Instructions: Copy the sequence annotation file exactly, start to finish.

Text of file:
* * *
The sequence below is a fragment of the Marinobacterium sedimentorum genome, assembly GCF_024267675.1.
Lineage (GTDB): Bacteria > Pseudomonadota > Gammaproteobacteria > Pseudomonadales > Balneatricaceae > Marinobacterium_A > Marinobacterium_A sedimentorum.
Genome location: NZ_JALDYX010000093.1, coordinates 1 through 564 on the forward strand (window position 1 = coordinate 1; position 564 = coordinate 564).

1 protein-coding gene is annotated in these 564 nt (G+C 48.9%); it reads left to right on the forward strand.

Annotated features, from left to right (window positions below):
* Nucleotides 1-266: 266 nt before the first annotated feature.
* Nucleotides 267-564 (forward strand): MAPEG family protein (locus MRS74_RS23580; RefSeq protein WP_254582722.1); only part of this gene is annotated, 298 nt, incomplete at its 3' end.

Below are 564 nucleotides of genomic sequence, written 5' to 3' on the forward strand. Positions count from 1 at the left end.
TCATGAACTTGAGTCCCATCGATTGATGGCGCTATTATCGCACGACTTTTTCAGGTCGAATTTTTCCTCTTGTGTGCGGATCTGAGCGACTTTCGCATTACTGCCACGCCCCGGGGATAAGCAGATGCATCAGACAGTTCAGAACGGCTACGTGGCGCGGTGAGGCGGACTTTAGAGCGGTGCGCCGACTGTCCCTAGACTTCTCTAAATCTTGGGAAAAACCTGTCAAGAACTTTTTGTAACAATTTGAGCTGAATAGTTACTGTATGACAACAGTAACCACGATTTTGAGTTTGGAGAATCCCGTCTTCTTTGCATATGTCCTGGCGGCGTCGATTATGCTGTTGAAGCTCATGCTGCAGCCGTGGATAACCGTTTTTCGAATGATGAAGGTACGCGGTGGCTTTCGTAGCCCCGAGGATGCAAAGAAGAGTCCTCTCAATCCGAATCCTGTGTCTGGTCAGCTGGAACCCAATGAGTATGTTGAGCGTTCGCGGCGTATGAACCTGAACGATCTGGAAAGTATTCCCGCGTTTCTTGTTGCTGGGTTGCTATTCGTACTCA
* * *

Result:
The sequence below is a fragment of the Marinobacterium sedimentorum genome, assembly GCF_024267675.1.
Lineage (GTDB): Bacteria > Pseudomonadota > Gammaproteobacteria > Pseudomonadales > Balneatricaceae > Marinobacterium_A > Marinobacterium_A sedimentorum.
Genome location: NZ_JALDYX010000093.1, coordinates 1 through 564 on the forward strand (window position 1 = coordinate 1; position 564 = coordinate 564).

1 protein-coding gene is annotated in these 564 nt (G+C 48.9%); it reads left to right on the forward strand.

Annotated features, from left to right (window positions below):
* Nucleotides 1-266: 266 nt before the first annotated feature.
* Nucleotides 267-564 (forward strand): MAPEG family protein (locus MRS74_RS23580; RefSeq protein WP_254582722.1); only part of this gene is annotated, 298 nt, incomplete at its 3' end.

Below are 564 nucleotides of genomic sequence, written 5' to 3' on the forward strand. Positions count from 1 at the left end.
TCATGAACTTGAGTCCCATCGATTGATGGCGCTATTATCGCACGACTTTTTCAGGTCGAATTTTTCCTCTTGTGTGCGGATCTGAGCGACTTTCGCATTACTGCCACGCCCCGGGGATAAGCAGATGCATCAGACAGTTCAGAACGGCTACGTGGCGCGGTGAGGCGGACTTTAGAGCGGTGCGCCGACTGTCCCTAGACTTCTCTAAATCTTGGGAAAAACCTGTCAAGAACTTTTTGTAACAATTTGAGCTGAATAGTTACTGTATGACAACAGTAACCACGATTTTGAGTTTGGAGAATCCCGTCTTCTTTGCATATGTCCTGGCGGCGTCGATTATGCTGTTGAAGCTCATGCTGCAGCCGTGGATAACCGTTTTTCGAATGATGAAGGTACGCGGTGGCTTTCGTAGCCCCGAGGATGCAAAGAAGAGTCCTCTCAATCCGAATCCTGTGTCTGGTCAGCTGGAACCCAATGAGTATGTTGAGCGTTCGCGGCGTATGAACCTGAACGATCTGGAAAGTATTCCCGCGTTTCTTGTTGCTGGGTTGCTATTCGTACTCA